Commentary &Puppet Animation 27 Feb 2009 08:56 am


- Brian Sibley has written a quite wonderful piece on Viewmaster slides. He shows people prepping to photograph these little sets and characters for the 3D setups. It’s a chance for many of us to get a quick joyride from the past.

Brian’s post had me do a bit more research, and I came across Brian Butler‘s site, What My Dad Saw which has many posts on the subject and actually posts a number of the slide images recreating the 3D effect.

Likewise, this led me to Brian Hunn’s site Mystery Hoard which had a longer piece on Florence Thomas and Joe Liptak who created many of these scenes.




.- For those of you who’d like to see more puppets on parade, Ken Priebe sent me the link to a beautiful copy of a hard-to-see George Pal Puppetoon on YouTube. Rhythm in the Ranks.

The color on this piece, given the format, is exceptional, well preserved.

. .


- For those of you who get excited reading new material about puppets, Wade Sampson has an excellent article about Bob Baker’s puppet productions of Walt Disney’s animated musicals. This is an entertaining read.


- I’ve yet to see Coraline, but I’ll have to get there.
I would prefer not seeing it in 3D (polarized glasses HAVE to grey/green down the image, and I’d prefer seeing actual colors on the screen, despite the 3D effect. However, I don’t believe it’s playing in Manhattan except in 3D. The film seems to be top of the craft, though I’ve read enough semi-negative about the story. I like most of the voice talent and expect that to give the animators something good to work with.

Like Tim Burton’s Corpse Bride, Coraline enhances the 3D stop-motion animation with cgi enhancement. This is a distinct advantage modern animators have. Even 2D animation isn’t solely dependent on the Pencil Tests and computerized compositing; animated 2D films are also filled with cg embellishment. And they should be. All tools are available and should be used (although I’m not sure many cg films use 2D enhancement.) I think that’s why I get such joy out of the old George Pal and Ray Harryhausen films. What they saw was what we got. If they opened the shutter, they were usually committed to that frame. It’s amazing that we still haven’t improved on Pinocchio or Bambi or, in some ways, John Henry and the Inky-Poo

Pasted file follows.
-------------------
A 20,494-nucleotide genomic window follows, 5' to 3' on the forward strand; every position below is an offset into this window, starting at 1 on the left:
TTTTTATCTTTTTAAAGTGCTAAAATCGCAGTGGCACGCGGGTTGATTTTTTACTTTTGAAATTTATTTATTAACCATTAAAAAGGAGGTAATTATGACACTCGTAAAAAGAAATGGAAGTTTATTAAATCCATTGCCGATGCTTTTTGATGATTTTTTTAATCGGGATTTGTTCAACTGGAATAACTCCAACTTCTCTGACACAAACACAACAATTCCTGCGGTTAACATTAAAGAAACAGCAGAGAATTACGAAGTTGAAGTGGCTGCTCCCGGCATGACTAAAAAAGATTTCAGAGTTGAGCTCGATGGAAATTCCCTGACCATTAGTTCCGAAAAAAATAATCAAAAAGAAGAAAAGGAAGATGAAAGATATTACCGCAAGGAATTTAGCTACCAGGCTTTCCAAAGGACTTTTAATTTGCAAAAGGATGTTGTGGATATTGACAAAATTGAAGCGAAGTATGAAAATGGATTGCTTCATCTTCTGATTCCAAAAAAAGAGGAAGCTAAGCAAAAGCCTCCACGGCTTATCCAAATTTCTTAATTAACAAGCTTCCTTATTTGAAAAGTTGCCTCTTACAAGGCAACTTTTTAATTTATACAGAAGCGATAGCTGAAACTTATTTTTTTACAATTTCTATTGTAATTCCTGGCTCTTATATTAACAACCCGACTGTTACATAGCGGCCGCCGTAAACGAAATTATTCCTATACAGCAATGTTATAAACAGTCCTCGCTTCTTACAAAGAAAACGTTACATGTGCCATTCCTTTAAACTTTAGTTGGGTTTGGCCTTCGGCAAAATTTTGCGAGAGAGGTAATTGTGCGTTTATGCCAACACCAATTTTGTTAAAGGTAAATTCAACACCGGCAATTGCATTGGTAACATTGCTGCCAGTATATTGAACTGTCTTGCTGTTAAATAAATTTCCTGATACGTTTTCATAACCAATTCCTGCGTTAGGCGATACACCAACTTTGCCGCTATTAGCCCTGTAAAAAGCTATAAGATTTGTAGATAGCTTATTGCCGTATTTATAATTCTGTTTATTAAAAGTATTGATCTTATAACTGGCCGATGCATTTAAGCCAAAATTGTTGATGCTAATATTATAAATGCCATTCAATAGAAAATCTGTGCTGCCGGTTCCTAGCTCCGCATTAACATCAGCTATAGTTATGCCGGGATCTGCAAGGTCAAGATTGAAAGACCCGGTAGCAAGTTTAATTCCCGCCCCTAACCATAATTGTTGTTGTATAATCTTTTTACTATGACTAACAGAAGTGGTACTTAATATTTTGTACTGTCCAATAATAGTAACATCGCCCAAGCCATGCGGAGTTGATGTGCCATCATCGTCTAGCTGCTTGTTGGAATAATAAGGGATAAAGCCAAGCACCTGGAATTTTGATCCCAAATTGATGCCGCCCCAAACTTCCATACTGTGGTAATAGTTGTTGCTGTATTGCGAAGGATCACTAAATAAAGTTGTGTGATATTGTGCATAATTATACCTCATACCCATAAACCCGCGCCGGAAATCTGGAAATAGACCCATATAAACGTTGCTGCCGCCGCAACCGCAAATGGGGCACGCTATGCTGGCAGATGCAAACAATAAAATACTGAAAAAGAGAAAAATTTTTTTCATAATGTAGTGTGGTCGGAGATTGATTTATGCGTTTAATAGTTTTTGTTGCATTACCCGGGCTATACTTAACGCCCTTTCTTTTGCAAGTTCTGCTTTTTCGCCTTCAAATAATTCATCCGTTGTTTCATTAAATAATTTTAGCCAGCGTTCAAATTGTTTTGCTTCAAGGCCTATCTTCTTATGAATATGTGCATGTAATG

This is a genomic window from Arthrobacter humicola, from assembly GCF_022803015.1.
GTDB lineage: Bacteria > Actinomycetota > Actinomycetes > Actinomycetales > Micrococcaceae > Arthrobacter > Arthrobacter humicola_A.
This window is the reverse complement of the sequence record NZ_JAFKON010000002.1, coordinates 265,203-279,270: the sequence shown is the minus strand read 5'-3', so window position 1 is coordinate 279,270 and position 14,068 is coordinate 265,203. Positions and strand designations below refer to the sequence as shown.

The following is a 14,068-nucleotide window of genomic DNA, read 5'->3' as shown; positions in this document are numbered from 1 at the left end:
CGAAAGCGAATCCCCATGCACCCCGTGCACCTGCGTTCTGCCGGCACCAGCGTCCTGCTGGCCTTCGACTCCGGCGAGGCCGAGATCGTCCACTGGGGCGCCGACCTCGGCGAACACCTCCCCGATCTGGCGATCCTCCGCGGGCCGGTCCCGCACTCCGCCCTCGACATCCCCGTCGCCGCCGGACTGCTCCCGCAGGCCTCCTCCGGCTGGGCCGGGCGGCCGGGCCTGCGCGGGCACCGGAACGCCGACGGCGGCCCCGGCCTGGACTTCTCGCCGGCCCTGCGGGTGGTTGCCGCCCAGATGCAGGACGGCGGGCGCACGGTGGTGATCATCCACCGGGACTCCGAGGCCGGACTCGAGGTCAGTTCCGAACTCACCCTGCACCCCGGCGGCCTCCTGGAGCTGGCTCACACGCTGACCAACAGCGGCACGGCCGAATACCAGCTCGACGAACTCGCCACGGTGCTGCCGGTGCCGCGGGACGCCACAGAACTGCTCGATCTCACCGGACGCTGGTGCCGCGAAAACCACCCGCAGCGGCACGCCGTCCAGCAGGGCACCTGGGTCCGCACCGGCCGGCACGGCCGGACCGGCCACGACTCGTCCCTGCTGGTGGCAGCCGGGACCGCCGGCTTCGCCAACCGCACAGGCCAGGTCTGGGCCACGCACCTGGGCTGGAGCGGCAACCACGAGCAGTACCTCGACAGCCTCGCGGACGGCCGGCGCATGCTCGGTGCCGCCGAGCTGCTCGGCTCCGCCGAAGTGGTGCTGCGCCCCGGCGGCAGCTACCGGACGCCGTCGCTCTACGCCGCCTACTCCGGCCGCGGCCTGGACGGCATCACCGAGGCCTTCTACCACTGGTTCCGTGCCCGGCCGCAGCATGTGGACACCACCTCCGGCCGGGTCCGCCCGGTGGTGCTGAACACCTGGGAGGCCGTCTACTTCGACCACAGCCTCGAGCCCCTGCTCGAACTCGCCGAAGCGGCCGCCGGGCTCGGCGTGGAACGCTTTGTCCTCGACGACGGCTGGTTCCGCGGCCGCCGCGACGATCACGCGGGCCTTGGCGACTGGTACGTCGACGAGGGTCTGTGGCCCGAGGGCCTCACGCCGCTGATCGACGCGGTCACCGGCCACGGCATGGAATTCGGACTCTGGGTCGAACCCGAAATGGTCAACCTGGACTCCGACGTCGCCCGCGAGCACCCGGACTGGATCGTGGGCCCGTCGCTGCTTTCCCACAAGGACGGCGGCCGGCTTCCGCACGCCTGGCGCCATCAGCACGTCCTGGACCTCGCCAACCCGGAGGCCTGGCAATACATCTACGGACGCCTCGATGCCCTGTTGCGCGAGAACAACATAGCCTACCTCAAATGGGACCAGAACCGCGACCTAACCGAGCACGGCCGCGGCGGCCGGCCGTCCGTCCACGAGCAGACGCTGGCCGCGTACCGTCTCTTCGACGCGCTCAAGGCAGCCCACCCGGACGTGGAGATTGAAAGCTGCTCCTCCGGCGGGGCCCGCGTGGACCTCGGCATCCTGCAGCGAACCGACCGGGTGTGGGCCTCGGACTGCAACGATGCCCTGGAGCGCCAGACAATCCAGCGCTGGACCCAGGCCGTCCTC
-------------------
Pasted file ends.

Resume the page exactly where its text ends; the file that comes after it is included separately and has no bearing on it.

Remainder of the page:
7 Responses to “Puppets”

  1. on 27 Feb 2009 at 9:10 am 1.Steisha Pintado said …

    I haven’t watched Coraline yet either. I do have a question though, is there anyway to watch Coraline not in 3D? This whole 3D fad doesn’t really interest me, but I feel that it will be unavoidable in order to watch this film.

  2. on 27 Feb 2009 at 9:26 am 2.Michael said …

    The film is also playing in many theaters in 2D. (It costs more to see it in 3D.) Unfortunately, it’s only playing in 3 theaters in Manhattan all in 3D.

  3. on 27 Feb 2009 at 12:13 pm 3.David Nethery said …

    I saw Coraline in both conventional projection and in 3D. The 3D effect was quite good (there were no out-of-alignment , headache-inducing frames) , but I enjoyed watching it more in conventional projection. The 3D was technically impressive, but I was never unaware of it . To me wearing the 3D glasses is like wearing a suit that looks like a million bucks , but is very uncomfortable , I know it looks good, but I can never really forget that I’m wearing it and be comfortable.

  4. on 28 Feb 2009 at 3:50 pm 4.Ward said …

    Mike, I’m not sure just how much of the 3D effect was enhanced by cgi. There are some cgi elements in the film, but none of which are offered to ‘enhance’ the 3D effect. With the film shot stereoptically, and in-camera, Henry was trying to get the most out of “true” 3D, and without cg trickery. At least, that’s what I was lead to believe while watching the film.

    The 3D effect definitely worked for me, especially when Coraline opens the door to the “other” world and looks down the tunnel: it looks like it keeps going and going. A nice change from the usual objects coming “at’cha”.

  5. on 01 Mar 2009 at 9:03 am 5.Michael said …

    Ward, I wasn’t talking about the “3D effect” when I wrote about cg enhancement. I was talking about the 3D puppetry. CG offers them, like live action filmmakers, a chance to enhance a scene. The Corpse Bride: An Invitation to the Wedding – a “making of” book – details such work.

  6. on 03 May 2009 at 11:06 pm 6.Dave Mackey said …

    Unfortunately, the “Rhythm in the Ranks” video has been removed from YouTube due to a copyright claim by Arnold Liebovit Entertainment.

  7. on 05 Aug 2014 at 5:44 am 7.Korey Roling said …

    this is great news, hopefully things change soon

Subscribe to the comments through RSS Feed

Leave a Reply

eXTReMe Tracker
click for free hit counter

hit counter